British telecoms regulator Ofcom will impose a price cap on calls made to 070 to clamp down on fraud and spare customers shock phone bills.
Premium 070 numbers are designed to be a ‘follow me’ service, rerouting calls to another number, so the recipient can keep their own number private. They’re often used in classified adverts instead of a personal number.
However, many customers confuse 070 numbers for mobile numbers, which always begin with 07, and are unaware that by calling them they face charges of up to £1.10 per minute.
Fraudsters are also taking advantage of consumers’ confusion about the costs of 070 numbers to fleece them for these fees. Common tactics include posting 070 numbers in fake job adverts and leaving missed calls from these numbers on phones so customers will call them back.
Of the 2.6 million calls made to 070 numbers in 2017, an estimated 20% involved fradulent activity.
Jonathan Oxley, Ofcom’s Competition Group Director, said: “Millions of calls are made to 070 numbers, but many people aren’t aware of the high costs of calling them. This can lead to people receiving much higher bills than expected.”
Charges for 070 numbers currently range from 45p per minute for customers on pay-as-you-go deals with Vodafone to £1.10 per minute for customers on Sky’s pay monthly contracts.
To tackle abuse, Ofcom will institute a cap on the wholesale price of these calls, the fee a company controlling the 070 number can charge a caller’s phone company for connecting the call.
Currently, these wholesale prices can be as high as 39p per minute. The new cap will bring these charges in line with the cap Ofcom already sets for calls to mobile numbers, around 0.5p a minute. Lower prices should allow mobile phone companies to include 070 in free calling allowances, as they do for calls to mobile phones.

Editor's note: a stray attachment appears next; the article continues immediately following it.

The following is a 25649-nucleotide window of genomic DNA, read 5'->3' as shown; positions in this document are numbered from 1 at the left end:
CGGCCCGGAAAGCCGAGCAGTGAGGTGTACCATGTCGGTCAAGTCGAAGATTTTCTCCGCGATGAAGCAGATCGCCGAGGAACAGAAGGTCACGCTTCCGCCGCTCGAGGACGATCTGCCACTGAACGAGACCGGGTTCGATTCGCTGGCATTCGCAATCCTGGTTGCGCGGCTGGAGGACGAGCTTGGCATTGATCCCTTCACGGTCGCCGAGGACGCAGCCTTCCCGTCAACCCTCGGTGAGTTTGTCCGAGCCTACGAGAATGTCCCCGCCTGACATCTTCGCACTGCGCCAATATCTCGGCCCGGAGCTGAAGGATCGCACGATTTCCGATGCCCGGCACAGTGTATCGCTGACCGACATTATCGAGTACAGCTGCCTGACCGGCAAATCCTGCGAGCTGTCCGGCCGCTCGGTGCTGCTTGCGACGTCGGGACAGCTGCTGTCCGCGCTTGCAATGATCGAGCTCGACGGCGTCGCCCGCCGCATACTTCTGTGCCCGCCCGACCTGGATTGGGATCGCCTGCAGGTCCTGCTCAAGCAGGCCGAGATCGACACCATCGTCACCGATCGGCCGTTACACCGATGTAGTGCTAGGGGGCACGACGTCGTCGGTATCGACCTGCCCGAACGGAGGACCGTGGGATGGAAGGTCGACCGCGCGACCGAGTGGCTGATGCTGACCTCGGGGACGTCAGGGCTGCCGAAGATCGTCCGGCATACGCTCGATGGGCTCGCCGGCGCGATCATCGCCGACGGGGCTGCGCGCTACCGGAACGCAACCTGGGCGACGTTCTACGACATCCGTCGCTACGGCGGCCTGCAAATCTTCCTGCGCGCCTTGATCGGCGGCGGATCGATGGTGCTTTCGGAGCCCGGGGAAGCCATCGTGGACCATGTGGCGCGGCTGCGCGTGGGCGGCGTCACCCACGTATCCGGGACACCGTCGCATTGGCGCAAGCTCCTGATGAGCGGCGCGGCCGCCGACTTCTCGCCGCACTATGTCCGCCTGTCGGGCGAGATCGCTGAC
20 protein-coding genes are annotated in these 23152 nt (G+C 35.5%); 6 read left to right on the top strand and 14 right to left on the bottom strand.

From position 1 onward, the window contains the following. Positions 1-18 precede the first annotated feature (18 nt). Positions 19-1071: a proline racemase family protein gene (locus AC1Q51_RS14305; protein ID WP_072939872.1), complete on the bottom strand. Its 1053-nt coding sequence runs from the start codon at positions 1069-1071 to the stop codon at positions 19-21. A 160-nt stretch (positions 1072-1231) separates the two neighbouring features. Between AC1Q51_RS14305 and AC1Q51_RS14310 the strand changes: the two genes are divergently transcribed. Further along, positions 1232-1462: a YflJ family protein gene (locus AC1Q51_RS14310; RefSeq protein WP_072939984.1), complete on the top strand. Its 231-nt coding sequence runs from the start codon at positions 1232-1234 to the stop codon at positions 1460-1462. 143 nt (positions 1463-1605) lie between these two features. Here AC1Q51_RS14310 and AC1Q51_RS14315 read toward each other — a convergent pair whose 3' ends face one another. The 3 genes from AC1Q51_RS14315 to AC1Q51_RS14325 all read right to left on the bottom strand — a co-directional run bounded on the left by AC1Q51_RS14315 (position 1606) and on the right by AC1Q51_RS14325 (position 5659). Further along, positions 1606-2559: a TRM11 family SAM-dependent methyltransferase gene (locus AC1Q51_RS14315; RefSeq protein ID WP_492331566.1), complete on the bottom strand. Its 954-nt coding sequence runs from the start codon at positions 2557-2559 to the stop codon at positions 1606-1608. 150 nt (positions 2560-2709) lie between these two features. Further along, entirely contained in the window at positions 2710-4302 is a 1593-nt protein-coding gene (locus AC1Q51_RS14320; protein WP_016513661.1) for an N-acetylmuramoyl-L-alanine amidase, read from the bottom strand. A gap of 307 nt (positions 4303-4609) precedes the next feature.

“We’re slashing the wholesale cost of connecting 070 numbers. There’s no reason why phone companies shouldn’t pass this saving on to their customers as soon as possible,” Oxley said.
There will be a 12-month “implementation period” before the cap comes into effect, on 1 October 2019, to give the companies that sell or use 070 numbers a year to adapt to the changes, including contacting customers and updating billing systems, Ofcom announced.
Businesses are likely to move to other premium numbers, an outcome Ofcom welcomes.
“If any companies do move to other number ranges, it will be to ranges that our research suggests are more familiar to consumers, and people would have a better idea of the likely cost of calling them,” Ofcom said.